This is an excerpt from an article about theatrical safety, originally posted at mystagemag.com. If you are a director, producer, tech director, actor, etc. take a moment to read the whole article at the source. Remember, there is NEVER any excuse for laziness or sloppiness when people’s lives and well being are on the line.
Back to Sweeney Todd — or any show, for that matter — Can we all agree that the safety of our performers and our crew members is paramount? It seems a simple question, but if you heard some of the crew war stories I come across, I can assure you that it isn’t a given. But let’s presume that you’re sane and you’re with me. SAFETY IS NUMBER ONE. And we don’t mean that as a slogan to hang on the wall — we mean it.
I propose to you all the 4 Rules of Theatre Safety – a play on those rules of gun safety. If every theatre, amateur or professional, would obey these four rules, there would never be accidental Sweeney Todd throat-slittings again. Here are your new rules:
- Treat every safety decision as if it is a loaded gun. Because really, it is, right? When you’re thinking about cutting that corner and using a real gun or real knife or real hand grenade, you are treating that “loaded gun” very poorly. Someone is going to get hurt. And if you’re too naive to believe it can happen to you, may I suggest checking out this run-down of people who made the same poor decisions. Don’t let your show be added to this list.
- There is no safe handling of a dangerous object. This may seem like semantics, but there’s a deeper truth. There is only a safer or safest handling of a knife, blank-firing gun, harpoon, flamethrower, hammer, straight razor, teenage girl, etc. “Here, hold this fire — safely.” It’s FIRE. You can handle it as safely as possible, and something could still go wrong (and they do). So keep in mind that no matter what method you undertake, there is still danger in play. Always.
- It’s called an “effect” for a reason. Audiences accept a replica Model T in Ragtime and the use of wires and winches when Peter Pan flies. So why is it that we insist on realism for such dangerous things? Part of the fun of the performance is making something look like something it isn’t. And certainly, that realistic looking cardboard razor could still give a mean paper cut, but better than risking a slice to someone’s jugular vein. It’s called an effect because it looks like the real thing. It should almost never be the real thing.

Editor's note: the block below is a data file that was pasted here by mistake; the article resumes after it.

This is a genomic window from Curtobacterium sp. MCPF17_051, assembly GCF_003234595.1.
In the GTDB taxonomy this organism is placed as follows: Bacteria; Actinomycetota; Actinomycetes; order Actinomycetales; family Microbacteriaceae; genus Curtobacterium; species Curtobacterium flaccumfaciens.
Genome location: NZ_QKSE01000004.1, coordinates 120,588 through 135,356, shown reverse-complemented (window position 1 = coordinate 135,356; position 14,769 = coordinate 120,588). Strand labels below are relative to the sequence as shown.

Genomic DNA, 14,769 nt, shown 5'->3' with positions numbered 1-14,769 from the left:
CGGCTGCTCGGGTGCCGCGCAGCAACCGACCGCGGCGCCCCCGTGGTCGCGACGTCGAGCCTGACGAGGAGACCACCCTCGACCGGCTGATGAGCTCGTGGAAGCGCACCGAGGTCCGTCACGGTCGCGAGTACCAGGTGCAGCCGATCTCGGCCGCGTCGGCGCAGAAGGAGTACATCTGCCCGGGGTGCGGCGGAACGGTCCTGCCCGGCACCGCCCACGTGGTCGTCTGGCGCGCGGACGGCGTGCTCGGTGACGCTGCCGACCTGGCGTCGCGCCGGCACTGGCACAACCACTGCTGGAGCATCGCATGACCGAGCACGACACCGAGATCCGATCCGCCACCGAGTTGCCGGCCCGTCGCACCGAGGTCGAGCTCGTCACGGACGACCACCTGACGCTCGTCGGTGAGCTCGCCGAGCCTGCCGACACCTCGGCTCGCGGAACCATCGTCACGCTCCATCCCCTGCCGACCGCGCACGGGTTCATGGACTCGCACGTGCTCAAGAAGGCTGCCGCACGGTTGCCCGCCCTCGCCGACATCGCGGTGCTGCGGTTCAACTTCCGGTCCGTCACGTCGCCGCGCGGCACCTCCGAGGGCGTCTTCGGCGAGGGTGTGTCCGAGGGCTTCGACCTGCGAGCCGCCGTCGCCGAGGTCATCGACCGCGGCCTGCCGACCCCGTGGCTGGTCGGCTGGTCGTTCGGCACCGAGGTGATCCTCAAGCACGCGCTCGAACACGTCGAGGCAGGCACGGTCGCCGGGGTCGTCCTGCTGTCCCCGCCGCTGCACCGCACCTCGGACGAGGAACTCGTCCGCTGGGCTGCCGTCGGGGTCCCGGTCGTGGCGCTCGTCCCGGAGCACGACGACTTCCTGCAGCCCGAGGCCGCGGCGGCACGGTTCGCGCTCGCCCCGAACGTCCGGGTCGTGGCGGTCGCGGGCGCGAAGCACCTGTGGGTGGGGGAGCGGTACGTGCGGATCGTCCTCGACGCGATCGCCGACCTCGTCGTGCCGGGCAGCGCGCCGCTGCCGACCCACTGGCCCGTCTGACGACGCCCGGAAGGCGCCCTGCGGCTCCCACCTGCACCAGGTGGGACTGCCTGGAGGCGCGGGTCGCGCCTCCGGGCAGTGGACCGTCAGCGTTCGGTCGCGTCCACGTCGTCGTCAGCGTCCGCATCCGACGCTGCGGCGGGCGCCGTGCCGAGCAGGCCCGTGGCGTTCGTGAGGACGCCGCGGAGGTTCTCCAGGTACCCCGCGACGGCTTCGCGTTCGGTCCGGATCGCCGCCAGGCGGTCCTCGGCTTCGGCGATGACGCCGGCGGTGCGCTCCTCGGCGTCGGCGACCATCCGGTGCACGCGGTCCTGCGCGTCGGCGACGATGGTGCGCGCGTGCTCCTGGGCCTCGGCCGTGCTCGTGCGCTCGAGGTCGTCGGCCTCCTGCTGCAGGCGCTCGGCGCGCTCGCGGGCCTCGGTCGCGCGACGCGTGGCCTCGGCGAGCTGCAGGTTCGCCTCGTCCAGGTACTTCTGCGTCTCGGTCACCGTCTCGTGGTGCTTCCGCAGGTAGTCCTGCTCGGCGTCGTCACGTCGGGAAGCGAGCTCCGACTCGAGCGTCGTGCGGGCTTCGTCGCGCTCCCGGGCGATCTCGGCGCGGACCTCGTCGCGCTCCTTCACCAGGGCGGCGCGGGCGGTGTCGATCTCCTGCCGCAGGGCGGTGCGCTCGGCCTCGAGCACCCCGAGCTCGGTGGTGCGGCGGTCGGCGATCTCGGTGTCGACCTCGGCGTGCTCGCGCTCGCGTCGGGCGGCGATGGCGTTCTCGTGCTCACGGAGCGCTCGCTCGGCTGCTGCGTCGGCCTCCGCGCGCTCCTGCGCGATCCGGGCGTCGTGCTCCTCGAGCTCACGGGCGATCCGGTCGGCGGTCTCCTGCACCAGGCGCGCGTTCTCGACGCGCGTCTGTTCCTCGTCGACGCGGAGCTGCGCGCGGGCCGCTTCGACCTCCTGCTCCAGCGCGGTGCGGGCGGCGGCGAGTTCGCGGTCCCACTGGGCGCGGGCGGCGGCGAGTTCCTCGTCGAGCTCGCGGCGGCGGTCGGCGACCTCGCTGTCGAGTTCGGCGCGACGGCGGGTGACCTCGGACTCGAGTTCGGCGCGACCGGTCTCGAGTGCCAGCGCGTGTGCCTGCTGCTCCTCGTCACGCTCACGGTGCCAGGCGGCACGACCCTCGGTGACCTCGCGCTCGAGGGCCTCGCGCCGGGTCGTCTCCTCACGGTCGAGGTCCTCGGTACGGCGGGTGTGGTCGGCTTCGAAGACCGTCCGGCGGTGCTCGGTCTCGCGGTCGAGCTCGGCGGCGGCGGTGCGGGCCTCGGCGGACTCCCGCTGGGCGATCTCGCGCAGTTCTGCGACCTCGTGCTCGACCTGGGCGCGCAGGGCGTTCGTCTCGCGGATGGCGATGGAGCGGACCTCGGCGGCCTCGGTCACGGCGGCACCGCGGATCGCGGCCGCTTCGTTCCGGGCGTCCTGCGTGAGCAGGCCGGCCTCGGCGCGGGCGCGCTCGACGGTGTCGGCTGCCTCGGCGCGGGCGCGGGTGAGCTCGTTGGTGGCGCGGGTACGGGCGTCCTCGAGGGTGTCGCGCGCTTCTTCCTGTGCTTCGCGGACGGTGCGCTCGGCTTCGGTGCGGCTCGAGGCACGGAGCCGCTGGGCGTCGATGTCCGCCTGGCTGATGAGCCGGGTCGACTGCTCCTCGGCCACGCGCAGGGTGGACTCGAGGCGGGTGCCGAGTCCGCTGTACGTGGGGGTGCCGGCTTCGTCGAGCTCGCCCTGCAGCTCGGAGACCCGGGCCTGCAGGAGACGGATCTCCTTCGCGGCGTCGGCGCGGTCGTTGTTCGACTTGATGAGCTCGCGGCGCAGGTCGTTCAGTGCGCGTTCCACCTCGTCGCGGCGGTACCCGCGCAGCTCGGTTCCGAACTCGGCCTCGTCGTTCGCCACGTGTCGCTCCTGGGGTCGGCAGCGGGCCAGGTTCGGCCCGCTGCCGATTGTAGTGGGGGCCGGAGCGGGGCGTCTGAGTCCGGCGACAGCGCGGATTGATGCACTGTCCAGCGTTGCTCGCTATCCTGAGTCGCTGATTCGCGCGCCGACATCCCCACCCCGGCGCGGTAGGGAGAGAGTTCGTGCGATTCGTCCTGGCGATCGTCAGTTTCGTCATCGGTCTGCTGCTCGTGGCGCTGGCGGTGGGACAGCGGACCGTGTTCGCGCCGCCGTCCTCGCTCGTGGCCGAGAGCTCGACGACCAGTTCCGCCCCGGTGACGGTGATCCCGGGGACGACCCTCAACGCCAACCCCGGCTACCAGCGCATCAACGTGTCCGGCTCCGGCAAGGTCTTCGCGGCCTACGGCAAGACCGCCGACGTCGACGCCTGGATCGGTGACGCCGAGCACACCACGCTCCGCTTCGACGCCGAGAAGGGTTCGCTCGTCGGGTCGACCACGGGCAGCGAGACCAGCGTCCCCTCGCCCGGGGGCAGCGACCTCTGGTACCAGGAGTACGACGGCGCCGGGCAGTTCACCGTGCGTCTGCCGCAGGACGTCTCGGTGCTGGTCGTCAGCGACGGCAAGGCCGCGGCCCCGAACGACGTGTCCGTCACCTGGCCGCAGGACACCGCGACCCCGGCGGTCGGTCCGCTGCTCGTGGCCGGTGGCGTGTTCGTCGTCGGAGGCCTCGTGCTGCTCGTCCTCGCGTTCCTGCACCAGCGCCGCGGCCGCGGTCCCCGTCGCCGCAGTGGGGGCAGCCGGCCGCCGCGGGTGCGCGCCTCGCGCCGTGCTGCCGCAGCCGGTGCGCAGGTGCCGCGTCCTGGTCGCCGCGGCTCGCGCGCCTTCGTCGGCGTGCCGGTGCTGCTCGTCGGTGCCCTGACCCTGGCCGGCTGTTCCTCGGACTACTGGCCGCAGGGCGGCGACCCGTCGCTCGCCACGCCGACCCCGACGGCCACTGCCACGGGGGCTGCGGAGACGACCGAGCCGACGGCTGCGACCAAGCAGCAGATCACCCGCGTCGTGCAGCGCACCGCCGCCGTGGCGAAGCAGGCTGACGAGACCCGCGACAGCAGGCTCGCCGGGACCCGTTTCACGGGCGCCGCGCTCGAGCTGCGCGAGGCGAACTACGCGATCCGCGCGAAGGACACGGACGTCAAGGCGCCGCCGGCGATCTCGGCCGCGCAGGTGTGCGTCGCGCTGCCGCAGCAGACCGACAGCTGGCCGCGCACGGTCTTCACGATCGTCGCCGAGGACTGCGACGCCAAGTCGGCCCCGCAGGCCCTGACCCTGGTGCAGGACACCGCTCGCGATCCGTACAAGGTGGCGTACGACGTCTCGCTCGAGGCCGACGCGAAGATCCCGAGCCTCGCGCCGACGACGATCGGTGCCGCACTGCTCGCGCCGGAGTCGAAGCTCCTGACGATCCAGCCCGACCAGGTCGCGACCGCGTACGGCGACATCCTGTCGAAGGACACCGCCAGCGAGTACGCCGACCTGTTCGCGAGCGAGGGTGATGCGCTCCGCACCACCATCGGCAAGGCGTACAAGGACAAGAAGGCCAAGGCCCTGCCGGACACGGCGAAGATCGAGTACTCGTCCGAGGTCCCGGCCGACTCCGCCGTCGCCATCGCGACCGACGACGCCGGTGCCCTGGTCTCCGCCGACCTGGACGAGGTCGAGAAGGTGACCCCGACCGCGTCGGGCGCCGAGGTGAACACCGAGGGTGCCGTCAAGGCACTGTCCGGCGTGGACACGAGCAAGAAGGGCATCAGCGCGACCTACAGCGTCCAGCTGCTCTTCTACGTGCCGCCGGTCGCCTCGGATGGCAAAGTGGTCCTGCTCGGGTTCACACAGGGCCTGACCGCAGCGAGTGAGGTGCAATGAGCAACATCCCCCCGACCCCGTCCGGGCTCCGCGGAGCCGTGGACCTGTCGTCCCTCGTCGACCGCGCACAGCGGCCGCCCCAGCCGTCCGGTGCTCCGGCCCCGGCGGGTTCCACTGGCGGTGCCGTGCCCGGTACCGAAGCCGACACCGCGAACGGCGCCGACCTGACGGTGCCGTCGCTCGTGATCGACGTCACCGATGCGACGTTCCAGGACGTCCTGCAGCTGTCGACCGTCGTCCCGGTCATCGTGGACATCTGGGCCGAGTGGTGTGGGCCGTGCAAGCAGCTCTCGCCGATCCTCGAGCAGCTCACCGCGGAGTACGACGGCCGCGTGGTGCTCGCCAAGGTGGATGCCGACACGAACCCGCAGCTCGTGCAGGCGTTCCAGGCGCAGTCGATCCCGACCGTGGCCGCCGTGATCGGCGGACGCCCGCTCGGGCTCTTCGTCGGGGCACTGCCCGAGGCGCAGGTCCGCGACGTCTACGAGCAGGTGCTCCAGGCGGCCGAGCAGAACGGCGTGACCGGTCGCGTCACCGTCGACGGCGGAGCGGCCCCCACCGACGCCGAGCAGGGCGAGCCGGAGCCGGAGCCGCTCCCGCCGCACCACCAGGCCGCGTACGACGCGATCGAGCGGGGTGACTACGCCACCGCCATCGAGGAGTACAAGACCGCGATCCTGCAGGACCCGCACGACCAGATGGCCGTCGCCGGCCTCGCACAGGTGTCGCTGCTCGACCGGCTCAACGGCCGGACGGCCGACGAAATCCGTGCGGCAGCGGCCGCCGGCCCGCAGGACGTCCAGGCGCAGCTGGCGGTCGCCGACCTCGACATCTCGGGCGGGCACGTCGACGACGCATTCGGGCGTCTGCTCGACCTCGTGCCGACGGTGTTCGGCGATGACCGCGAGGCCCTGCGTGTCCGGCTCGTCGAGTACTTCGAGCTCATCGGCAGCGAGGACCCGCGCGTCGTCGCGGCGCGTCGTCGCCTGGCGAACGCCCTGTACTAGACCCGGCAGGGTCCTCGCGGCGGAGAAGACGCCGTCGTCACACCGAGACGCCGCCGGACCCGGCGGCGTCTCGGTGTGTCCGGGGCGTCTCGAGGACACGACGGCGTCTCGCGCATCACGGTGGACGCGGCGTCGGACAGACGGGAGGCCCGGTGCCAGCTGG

- Train your team like you care about their safety. Because you do, remember? Insist that your cast and crew members are trained on the proper transport, preparation, storage, handling, and usage of any prop or stage effect that has any possibility of affecting the safety of your cast and crew. If this is above your ability, raise your hand and ask for help. There are plenty of people in your community that can advise safe use of almost anything you can think of — and most will gladly do so upon request. If you’re asking your cast member to take risks, ask yourself if YOU would want to take those risks and respond accordingly until you are certain that you would.
When I read the Sweeney Todd story, the first thing I see is that no one wanted to be accountable for what happened. Lots of excuses were strewn about; excuses like “he only got scraped during rehearsal” and “we wanted it to look real.” Hey Mr. Director — who cares what you want?! You have a company to protect. And they are depending on you to make decisions that are in their best interest.
Remember when your parents asked if Jimmy jumped off a bridge, would you? Well, the reality is that everyone else is already jumping off the bridge. Everyone else is cutting corners — “we haven’t enough time to be safe, or enough money to be safe, or enough knowledge to be safe — and hey, that company or school around the corner did it this way, so surely it’s good enough for us, too!”If we were accountable, we’d realize that the safety of our performers is more than just a catchphrase mentioned to parents after their kids are sent to the hospital. If we were accountable, we’d stop the show when students are injured, not continue bowling along for the sake of a die-hard adage in an educational environment. And certainly, if we were accountable, we’d become even more safe by learning from the issues that others have faced.